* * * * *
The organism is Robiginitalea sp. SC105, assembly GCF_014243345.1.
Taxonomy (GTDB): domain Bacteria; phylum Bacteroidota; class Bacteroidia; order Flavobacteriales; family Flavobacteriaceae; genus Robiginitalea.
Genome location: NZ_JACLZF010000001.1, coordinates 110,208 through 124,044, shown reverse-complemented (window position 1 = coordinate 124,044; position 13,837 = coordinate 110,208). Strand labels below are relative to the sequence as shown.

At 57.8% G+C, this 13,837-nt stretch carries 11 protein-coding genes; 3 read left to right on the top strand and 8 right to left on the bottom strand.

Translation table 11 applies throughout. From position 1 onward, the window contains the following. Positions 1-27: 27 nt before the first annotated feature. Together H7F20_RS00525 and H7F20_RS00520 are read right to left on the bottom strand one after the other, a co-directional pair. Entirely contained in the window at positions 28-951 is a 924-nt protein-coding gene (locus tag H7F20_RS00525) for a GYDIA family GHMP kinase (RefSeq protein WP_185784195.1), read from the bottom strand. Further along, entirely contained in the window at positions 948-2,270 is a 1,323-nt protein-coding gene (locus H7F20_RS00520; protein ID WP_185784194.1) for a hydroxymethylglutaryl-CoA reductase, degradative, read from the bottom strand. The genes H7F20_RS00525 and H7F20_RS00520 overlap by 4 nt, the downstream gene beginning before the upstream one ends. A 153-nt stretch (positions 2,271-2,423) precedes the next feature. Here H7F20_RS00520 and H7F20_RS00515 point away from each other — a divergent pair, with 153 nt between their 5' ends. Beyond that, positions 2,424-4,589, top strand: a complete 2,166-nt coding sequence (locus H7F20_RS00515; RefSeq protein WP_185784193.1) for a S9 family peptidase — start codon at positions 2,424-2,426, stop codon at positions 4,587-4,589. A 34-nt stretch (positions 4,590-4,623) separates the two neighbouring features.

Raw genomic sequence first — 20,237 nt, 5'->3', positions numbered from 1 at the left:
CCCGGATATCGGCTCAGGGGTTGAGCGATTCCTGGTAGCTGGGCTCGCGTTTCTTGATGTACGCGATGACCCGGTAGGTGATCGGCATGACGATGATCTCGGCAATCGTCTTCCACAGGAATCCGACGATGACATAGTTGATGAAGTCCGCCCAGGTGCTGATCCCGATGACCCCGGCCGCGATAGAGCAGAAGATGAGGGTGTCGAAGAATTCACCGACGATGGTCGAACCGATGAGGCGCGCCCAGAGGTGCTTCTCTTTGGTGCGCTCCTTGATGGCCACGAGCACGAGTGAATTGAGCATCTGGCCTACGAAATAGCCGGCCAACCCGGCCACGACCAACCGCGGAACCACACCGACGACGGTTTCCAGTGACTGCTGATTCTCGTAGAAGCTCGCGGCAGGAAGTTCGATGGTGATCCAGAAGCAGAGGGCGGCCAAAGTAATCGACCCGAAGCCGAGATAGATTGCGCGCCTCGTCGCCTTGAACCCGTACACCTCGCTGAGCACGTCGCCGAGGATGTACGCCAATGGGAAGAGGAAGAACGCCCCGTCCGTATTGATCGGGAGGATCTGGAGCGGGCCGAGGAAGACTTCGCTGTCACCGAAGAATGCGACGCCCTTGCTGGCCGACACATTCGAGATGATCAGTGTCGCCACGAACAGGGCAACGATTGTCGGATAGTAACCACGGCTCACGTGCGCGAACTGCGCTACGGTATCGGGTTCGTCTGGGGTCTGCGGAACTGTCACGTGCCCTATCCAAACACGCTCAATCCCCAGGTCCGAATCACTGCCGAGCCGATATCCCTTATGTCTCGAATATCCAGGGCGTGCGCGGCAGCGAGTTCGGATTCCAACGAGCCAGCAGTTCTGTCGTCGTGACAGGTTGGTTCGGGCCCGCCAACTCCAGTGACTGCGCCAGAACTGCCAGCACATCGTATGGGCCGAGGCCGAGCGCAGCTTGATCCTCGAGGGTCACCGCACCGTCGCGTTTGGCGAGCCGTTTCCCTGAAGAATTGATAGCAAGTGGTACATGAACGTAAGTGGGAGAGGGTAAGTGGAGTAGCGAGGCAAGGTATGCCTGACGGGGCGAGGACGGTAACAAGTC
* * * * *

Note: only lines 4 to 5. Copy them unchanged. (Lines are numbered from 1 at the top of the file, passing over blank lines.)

At 57.8% G+C, this 13,837-nt stretch carries 11 protein-coding genes; 3 read left to right on the top strand and 8 right to left on the bottom strand.

Translation table 11 applies throughout. From position 1 onward, the window contains the following. Positions 1-27: 27 nt before the first annotated feature. Together H7F20_RS00525 and H7F20_RS00520 are read right to left on the bottom strand one after the other, a co-directional pair. Entirely contained in the window at positions 28-951 is a 924-nt protein-coding gene (locus tag H7F20_RS00525) for a GYDIA family GHMP kinase (RefSeq protein WP_185784195.1), read from the bottom strand. Further along, entirely contained in the window at positions 948-2,270 is a 1,323-nt protein-coding gene (locus H7F20_RS00520; protein ID WP_185784194.1) for a hydroxymethylglutaryl-CoA reductase, degradative, read from the bottom strand. The genes H7F20_RS00525 and H7F20_RS00520 overlap by 4 nt, the downstream gene beginning before the upstream one ends. A 153-nt stretch (positions 2,271-2,423) precedes the next feature. Here H7F20_RS00520 and H7F20_RS00515 point away from each other — a divergent pair, with 153 nt between their 5' ends. Beyond that, positions 2,424-4,589, top strand: a complete 2,166-nt coding sequence (locus H7F20_RS00515; RefSeq protein WP_185784193.1) for a S9 family peptidase — start codon at positions 2,424-2,426, stop codon at positions 4,587-4,589. A 34-nt stretch (positions 4,590-4,623) separates the two neighbouring features.